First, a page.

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Mrs. Mary Sarah Slocumb Cotton

Photograph Courtesy of the Portsmouth Public Library
The origin of Joseph Spencer Chapter, Daughters of the American Revolution, goes back to early 1898. At the time, there were only two members of the society in Portsmouth, Mrs. Mary Sarah Slocumb Cotton and Mrs. Sarah Merrill McCall. Both were members of the Cincinnati Chapter. On the solicitation of several friends, and on being urged by Mrs. Rathburn, the State Regent, later came to be known as Joseph Spencer Chapter, Daughters of the American Revolution. After some inquiry and investigation of records, thirty-five eligible women were found who desired to unite with the National Society with the intention of forming a chapter in Portsmouth. The application for a chapter was signed by Mrs. Cotton and Mrs. McCall. Mrs. Cotton became the first regent through appointment by the State Regent.

The organizational meeting was held May 13, 1898, at the home of the regent. At this meeting, under the National Constitution and by advice of the State Regent. Mrs. Cotton appointed the following officers for the first year: vice regent, Sarah Merrill McCall; secretary, Anna Randall Ross; registrar, Alice K. Hutchins; historian, Louise G. Leete. The first Monday of each month was set as the time for the regular meeting. A committee composed of the vice regent and Miss Lucy Williams Hall was named to formulate bylaws for the chapter.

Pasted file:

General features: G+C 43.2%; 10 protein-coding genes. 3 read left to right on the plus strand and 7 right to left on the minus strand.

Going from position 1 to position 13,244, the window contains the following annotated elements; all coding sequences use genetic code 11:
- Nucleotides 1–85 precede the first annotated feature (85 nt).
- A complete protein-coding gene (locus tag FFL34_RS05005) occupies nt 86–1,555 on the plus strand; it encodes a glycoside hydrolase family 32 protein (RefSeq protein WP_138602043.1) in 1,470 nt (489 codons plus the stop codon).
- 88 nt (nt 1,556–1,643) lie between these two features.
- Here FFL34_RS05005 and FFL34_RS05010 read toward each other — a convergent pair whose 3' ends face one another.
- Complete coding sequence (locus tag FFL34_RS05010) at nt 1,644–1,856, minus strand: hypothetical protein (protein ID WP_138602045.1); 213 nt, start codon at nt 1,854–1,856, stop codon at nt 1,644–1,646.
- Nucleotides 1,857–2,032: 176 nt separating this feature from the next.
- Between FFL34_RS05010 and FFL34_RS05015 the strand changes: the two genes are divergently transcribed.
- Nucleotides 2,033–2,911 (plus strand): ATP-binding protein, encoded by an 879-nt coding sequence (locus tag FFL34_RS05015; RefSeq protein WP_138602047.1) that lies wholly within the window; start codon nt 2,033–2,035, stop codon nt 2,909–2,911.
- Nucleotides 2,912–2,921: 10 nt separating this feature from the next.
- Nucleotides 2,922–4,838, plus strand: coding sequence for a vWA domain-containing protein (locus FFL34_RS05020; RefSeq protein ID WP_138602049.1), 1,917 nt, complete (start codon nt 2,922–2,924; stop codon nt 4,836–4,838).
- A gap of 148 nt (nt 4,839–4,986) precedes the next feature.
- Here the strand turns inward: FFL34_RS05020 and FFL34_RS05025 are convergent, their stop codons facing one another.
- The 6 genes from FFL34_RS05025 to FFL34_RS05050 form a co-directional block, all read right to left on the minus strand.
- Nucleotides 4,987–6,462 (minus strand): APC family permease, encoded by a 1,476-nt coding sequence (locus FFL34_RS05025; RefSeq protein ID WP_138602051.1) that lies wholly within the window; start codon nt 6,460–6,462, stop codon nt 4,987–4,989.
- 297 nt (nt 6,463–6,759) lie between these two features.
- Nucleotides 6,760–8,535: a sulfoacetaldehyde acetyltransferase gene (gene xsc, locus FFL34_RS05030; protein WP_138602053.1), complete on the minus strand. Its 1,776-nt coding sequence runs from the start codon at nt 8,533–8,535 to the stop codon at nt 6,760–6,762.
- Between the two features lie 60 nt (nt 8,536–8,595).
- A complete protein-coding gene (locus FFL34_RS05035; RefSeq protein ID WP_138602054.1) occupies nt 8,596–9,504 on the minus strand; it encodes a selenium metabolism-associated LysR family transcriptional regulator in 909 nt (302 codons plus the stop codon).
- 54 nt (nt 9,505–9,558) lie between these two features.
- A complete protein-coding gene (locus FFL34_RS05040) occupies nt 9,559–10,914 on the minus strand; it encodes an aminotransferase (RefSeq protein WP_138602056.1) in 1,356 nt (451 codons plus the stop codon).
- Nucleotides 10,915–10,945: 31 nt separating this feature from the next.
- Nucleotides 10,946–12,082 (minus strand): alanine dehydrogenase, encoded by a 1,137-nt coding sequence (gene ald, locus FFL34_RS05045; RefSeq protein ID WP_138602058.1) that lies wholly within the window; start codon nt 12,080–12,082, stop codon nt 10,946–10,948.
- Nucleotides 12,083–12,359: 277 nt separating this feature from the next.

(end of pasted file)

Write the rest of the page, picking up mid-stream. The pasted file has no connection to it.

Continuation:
Mrs. Sarah Merrill McCall

Photograph Courtesy of the Portsmouth Public Library
During the meeting, there was a discussion of a name for the chapter. The names Wayne, Findley and Spencer were proposed in honor of the Revolutionary patriots, General Anthony Wayne, Major James L. Findley and General Joseph Spencer. The Spencer name was selected as General Spencer was the ancestor of the regent, Mrs Cotton. Later it was found that a chapter of that name was already in existence and so the "Spencer" chapter was changed to the Joseph Spencer Chapter. The charter was issued June 30, 1898.

The Portsmouth Daily Times, Portsmouth, Ohio, June 14, 1898


Chapter of This National Society to Be Organized Here.

Its Objects and Those Who Are Eligible--List of Charter Members--Mrs. Cotton Chapter Regent